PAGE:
Word nerds are not usually considered the world’s funniest people – we’re usually viewed with deep suspicion, as though at any moment we’re going to whip out a three-ton dictionary and smack you over the head for even thinking a spelling mistake. We can hear you frantically thinking ‘I before e’. We have red pens hidden in our handbags for marking up your mistakes. You know we are judging you and probably getting off on it. We all want to be Stephen Fry.
And it’s all true but occasionally we also like to break out a full belly guffaw. Usually at someone else’s expense. And what makes our glasses fall off, especially my imaginary ones, is accidental hysterical use of the English language. No doubt this is partially due to our need to feel superior. But let’s be honest – English is a bitch of a language. We screw it up every day. And then we put it in print and let others read it.
My lunch menu recently read ‘Cheery tomatoes’. I like the idea of happy little tomatoes, waiting patiently in line for the chop. At a previous job, a workmate tried to print a cover for a book called Terroism. Observed on the front page of a national New Zealand paper – vault instead of volt. A road sign reading ‘State highway improvments in progress’. And every hour of every day, an apostrophe is abused.
Underlining all of this, which might only be amusing to a few, is, of course, the importance of having an editor. Or a proofreader. Or your mum. Spellcheck? Get someone to read your thing before it goes to the printer so you don’t look like a total fool. Try not to let them do it in a hurry. If you’re putting something out there for people to read, even if it is ‘just’ a menu – it represents your brand. If you’re lax about presentation, then what other aspects of your business do you not care about?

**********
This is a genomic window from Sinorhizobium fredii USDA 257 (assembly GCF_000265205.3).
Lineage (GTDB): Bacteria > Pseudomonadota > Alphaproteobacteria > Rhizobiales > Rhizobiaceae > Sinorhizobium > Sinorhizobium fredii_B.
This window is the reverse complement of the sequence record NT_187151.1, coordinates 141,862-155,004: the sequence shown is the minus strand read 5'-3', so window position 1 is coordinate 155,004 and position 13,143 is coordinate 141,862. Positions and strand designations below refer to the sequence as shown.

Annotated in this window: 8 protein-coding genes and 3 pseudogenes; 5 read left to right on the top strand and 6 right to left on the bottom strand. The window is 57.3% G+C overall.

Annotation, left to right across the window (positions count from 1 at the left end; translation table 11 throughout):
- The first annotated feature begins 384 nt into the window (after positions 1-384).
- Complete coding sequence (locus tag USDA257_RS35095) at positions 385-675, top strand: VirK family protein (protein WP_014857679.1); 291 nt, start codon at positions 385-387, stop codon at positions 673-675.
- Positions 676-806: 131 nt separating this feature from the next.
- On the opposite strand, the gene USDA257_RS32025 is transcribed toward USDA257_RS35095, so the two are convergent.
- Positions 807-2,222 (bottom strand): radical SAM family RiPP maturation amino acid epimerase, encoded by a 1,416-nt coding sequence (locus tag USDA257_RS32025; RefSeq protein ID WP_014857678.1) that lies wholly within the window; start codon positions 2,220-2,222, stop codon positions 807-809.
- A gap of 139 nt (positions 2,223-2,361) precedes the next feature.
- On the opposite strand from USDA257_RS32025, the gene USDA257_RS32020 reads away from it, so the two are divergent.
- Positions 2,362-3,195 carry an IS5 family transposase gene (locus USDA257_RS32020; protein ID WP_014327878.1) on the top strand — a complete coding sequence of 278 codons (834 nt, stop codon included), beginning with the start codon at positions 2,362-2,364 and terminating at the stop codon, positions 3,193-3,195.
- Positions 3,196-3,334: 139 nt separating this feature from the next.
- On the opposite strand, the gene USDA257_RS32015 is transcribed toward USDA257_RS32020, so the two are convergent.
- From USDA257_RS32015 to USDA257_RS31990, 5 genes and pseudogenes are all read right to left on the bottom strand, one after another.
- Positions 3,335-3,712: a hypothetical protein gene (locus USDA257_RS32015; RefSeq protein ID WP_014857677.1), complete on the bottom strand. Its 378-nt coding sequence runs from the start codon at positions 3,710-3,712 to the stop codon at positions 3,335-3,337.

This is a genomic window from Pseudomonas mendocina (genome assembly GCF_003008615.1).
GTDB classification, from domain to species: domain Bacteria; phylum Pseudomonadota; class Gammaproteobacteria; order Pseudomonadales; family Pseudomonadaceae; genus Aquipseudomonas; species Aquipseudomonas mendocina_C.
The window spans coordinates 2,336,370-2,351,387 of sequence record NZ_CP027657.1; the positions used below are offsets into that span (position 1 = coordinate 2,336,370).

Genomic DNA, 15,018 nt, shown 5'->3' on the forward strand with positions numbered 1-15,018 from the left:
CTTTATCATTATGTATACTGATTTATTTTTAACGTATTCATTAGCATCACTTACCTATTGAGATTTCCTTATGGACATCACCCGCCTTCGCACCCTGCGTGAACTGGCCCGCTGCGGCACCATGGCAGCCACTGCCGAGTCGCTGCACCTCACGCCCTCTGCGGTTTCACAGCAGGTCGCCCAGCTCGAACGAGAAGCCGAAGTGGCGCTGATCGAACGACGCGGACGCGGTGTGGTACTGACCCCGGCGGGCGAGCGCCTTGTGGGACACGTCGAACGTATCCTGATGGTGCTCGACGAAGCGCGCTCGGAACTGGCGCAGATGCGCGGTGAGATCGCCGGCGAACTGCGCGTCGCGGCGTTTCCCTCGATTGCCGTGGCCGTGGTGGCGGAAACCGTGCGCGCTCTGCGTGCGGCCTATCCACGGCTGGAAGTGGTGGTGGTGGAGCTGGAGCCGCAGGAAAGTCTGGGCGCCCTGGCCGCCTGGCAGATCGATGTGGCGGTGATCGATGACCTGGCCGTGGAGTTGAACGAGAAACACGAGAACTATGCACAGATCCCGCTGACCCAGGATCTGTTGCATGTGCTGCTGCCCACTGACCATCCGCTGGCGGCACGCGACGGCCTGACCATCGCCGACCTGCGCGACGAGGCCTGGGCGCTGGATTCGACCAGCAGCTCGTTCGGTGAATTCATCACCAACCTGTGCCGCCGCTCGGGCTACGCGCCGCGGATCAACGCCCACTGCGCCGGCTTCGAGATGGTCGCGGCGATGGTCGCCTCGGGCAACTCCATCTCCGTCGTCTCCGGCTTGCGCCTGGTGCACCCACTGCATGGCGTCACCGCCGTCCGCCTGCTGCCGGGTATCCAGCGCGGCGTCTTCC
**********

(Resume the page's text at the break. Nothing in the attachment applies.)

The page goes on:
While I’m up here on my high horse I’m afraid I can’t hear the abuse you’re hurling at me for being a totally up myself grandiloquent word nerd wanker, but allow me to admit my own shortcomings.
Possibly because I spend my life looking for spelling mistakes, I have been known to misread things. Case in point – one tired night I thought I saw a book called the Biology of Pants. Bingo thought my inner pants pervert. And then I realised it was, of course, the Biology of Plants. This is obviously a family thing because my equally well mis-read brother recently found an ad he thought said: 'Abortionist wanted' … presumably arborists need not apply.
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